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Art therapy to help children recover from illnesses

SINGAPORE — They may not always know how to convey what they feel through words, so art can be a medium to help young patients in recovering from injuries and illnesses.

SINGAPORE — They may not always know how to convey what they feel through words, so art can be a medium to help young patients in recovering from injuries and illnesses.

An art therapy programme started by KK Women’s and Children’s Hospital (KKH) for paediatric inpatients aims to strengthen their resilience and support their emotional recovery by getting them to draw or make crafts.

Using a range of materials and themes, art therapists guide the children to think about their strengths, coping resources and self-help skills. The therapy starts with helping children understand how art can be a form of expression and a way of understanding themselves.

Ms Pearlyn Lee, an art therapist at the hospital’s Rehabilitation Department, explained: “For example, a child is asked to create a superhero mask for himself, while exploring with the therapist what sort of strengths and weaknesses this superhero may possess, and how being this superhero will help him with his difficulties.”

The programme, which began in August, is offered to children who have experienced traumatic situations, such as accidental or non-accidental injuries, medical procedures such as major surgeries, and those with mental wellness concerns such as depression, anxiety and psychosis.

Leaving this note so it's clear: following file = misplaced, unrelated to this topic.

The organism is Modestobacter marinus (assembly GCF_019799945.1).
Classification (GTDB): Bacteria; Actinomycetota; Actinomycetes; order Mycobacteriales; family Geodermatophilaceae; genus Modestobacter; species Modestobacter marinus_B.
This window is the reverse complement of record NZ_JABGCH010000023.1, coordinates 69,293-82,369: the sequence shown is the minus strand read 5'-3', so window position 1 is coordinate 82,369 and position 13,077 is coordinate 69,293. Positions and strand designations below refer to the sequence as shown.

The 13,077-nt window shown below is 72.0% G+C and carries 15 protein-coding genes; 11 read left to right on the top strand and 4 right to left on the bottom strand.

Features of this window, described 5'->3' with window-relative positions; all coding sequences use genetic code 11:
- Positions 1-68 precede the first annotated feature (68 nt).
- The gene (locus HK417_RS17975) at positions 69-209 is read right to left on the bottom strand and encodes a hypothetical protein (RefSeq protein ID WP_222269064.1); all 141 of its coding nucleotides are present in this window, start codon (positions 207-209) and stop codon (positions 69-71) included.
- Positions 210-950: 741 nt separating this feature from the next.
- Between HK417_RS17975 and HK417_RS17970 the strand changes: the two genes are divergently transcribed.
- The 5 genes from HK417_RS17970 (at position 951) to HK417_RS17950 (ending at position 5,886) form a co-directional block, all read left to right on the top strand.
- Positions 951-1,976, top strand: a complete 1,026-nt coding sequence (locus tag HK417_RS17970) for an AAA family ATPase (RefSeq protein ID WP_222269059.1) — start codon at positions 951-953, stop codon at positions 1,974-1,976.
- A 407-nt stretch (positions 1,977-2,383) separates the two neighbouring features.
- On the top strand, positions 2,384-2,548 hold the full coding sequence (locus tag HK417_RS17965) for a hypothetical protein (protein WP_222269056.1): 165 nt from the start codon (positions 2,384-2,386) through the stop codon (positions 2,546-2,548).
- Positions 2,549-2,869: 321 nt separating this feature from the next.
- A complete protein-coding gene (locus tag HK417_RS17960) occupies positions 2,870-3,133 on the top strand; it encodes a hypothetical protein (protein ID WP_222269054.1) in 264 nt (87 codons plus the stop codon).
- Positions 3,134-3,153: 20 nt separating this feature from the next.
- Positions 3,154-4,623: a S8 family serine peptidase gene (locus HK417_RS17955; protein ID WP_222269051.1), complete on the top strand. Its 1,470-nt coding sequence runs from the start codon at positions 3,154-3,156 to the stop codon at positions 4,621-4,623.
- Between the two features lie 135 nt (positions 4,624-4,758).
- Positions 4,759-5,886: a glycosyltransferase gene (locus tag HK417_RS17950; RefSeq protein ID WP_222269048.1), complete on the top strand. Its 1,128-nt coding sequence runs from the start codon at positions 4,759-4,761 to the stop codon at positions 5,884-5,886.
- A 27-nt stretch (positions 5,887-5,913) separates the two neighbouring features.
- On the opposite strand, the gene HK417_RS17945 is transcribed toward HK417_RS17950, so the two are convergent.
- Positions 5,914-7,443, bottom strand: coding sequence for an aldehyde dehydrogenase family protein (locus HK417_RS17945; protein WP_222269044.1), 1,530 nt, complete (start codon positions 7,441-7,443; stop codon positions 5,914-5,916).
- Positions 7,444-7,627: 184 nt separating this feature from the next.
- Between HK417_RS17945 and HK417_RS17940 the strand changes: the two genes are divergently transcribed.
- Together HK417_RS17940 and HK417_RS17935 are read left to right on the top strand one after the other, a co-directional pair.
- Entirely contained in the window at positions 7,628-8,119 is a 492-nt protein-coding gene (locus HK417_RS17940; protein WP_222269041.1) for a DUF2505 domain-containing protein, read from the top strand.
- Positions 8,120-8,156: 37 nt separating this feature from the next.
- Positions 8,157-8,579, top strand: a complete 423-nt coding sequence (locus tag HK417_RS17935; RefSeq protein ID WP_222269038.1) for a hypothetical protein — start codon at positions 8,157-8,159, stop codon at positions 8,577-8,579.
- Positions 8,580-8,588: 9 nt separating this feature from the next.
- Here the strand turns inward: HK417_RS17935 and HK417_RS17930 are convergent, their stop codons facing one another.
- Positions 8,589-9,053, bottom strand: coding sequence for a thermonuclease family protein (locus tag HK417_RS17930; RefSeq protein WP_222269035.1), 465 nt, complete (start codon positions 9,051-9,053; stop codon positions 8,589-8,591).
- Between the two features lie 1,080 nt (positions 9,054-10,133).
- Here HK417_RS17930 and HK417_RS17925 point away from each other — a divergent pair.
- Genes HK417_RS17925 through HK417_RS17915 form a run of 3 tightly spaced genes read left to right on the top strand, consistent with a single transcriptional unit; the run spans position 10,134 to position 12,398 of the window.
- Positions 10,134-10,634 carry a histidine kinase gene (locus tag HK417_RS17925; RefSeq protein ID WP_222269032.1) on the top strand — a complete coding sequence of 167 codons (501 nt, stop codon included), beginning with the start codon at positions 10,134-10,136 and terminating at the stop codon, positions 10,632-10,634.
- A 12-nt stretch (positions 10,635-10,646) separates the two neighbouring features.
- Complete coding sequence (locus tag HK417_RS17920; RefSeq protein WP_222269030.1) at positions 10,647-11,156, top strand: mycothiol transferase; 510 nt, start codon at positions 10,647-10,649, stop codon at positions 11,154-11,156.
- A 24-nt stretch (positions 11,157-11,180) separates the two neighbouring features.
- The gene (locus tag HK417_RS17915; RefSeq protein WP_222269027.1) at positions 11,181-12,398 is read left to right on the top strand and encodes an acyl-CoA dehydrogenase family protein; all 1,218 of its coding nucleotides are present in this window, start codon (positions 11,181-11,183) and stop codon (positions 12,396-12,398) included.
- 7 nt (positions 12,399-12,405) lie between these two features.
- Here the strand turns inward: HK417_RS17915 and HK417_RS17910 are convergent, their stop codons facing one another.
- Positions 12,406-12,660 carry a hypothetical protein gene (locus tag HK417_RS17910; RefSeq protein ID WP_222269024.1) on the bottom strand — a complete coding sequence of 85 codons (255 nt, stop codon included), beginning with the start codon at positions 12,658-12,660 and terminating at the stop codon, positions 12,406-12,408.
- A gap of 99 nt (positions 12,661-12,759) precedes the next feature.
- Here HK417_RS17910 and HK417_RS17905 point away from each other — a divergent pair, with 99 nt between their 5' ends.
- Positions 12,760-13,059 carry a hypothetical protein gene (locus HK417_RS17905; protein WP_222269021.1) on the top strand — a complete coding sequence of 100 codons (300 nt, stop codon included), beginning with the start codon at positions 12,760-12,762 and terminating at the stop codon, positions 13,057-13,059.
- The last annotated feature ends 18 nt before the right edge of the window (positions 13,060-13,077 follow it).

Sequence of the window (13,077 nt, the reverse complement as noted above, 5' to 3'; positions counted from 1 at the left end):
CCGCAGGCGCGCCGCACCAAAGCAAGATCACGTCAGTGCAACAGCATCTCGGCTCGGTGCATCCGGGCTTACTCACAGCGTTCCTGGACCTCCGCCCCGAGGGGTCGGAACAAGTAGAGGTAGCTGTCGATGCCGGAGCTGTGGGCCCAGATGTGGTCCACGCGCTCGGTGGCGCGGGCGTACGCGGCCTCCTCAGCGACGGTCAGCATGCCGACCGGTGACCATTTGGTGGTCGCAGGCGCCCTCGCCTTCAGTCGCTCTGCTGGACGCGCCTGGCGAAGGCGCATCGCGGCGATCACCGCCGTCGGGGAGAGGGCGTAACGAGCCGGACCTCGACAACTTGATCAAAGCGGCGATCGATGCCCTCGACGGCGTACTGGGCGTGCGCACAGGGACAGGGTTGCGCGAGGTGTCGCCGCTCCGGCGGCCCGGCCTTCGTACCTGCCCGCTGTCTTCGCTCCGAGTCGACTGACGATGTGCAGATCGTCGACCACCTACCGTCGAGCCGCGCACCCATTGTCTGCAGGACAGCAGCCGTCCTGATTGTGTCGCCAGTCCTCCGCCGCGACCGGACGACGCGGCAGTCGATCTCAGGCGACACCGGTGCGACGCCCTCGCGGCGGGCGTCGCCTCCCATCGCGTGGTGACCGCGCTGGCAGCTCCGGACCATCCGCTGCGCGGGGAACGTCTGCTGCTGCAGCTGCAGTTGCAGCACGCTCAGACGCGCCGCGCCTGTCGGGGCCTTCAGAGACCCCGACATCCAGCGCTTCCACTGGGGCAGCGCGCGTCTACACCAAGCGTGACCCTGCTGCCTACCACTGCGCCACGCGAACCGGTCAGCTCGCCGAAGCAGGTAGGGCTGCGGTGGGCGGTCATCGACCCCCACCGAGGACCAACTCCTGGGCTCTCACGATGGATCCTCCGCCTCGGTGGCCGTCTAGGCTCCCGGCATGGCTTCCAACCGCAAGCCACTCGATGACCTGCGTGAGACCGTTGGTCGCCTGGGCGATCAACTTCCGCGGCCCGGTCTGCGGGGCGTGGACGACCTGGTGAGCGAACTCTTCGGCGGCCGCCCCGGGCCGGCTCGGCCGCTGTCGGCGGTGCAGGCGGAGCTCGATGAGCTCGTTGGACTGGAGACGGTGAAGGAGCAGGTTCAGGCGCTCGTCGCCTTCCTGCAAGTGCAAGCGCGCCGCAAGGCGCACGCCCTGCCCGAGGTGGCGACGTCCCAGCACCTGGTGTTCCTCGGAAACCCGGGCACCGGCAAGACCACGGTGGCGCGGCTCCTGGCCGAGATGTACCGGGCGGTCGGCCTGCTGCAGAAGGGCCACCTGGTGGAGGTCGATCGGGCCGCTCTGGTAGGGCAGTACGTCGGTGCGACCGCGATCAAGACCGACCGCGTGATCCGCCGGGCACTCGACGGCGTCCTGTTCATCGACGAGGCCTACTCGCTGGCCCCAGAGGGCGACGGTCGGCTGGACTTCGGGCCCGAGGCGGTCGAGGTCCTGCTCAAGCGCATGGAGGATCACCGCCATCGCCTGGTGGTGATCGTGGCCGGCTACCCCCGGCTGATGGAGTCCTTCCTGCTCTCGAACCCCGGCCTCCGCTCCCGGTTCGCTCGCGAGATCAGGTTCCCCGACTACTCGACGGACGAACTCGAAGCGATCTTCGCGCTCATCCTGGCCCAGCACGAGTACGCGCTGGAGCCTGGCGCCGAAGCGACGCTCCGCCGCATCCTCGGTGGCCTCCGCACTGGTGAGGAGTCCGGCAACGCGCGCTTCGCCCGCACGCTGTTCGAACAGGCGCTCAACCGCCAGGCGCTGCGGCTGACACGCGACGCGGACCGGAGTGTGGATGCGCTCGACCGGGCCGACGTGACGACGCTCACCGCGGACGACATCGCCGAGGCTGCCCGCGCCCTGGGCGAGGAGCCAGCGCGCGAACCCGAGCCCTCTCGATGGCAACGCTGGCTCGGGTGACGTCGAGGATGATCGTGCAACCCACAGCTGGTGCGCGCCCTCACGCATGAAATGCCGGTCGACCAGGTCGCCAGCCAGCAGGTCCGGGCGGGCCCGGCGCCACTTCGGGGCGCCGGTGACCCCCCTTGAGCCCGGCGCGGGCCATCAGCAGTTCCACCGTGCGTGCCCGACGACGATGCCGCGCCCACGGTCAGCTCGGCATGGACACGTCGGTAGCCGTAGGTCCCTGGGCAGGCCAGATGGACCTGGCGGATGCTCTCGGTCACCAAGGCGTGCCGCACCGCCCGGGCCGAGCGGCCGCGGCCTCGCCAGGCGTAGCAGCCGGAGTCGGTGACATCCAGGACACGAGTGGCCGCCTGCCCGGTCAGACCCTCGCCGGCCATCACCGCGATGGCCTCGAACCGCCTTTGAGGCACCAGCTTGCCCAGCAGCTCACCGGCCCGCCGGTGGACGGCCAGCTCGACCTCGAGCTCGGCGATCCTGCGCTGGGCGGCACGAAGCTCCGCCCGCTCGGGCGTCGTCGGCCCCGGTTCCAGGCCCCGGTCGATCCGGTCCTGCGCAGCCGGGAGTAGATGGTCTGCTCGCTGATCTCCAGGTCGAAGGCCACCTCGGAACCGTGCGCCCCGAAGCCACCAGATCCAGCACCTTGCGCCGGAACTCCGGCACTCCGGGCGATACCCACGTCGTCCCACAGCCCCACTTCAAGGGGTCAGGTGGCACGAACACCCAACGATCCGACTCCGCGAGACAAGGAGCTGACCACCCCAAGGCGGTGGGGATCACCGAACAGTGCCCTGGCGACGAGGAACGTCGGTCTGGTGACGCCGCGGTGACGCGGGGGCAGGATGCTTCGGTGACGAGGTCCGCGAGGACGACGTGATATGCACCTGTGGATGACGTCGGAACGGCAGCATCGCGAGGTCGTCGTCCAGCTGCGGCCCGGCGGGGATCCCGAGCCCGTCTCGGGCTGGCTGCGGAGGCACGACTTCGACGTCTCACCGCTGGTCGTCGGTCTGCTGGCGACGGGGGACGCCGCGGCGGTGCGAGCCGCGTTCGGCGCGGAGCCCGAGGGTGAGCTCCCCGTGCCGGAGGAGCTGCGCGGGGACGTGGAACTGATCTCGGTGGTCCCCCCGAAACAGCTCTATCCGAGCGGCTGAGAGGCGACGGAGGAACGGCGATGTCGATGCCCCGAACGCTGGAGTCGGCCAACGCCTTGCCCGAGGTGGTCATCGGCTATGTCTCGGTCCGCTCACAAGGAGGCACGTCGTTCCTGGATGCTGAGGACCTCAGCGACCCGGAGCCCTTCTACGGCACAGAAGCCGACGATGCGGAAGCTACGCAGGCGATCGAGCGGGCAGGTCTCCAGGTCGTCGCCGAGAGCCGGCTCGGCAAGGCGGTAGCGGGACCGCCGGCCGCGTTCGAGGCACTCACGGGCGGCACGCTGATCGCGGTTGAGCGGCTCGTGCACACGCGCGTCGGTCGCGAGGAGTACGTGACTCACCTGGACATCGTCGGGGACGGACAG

Attending physicians will assess whether art therapy will be helpful when they come across these patients. The programme will be free for subsidised patients.

Established and managed by the Rehabilitation Department at KKH, the Art Therapy Programme is a collaborative effort with international art therapy foundation The Red Pencil Humanitarian Mission, Singapore which, together with its supporter KOP Properties, has pledged to support the programme for two years.

They hope to assist around 300 to 320 patients a year and are also thinking of extending the programme to include children suffering from long-term and chronic medical conditions.

Ms Lee said indicators in tracking the progress of the children vary “depending on the goals that have been set” based on the reason for their referral to the programme. For instance, a child who is depressed due to his medical condition may be observed through his increased ability to relate to his therapist through the use of more positive statements and improved problem-solving skills.

Through art, Ms Lee feels that therapists are able to connect with young patients at a “deeper level”, facilitating closer communication and thus improving the process of healing.

Art is also “a mode of communication” which is “less confronting” for young patients, who find it difficult to convey the depth of their emotions through words, she added.

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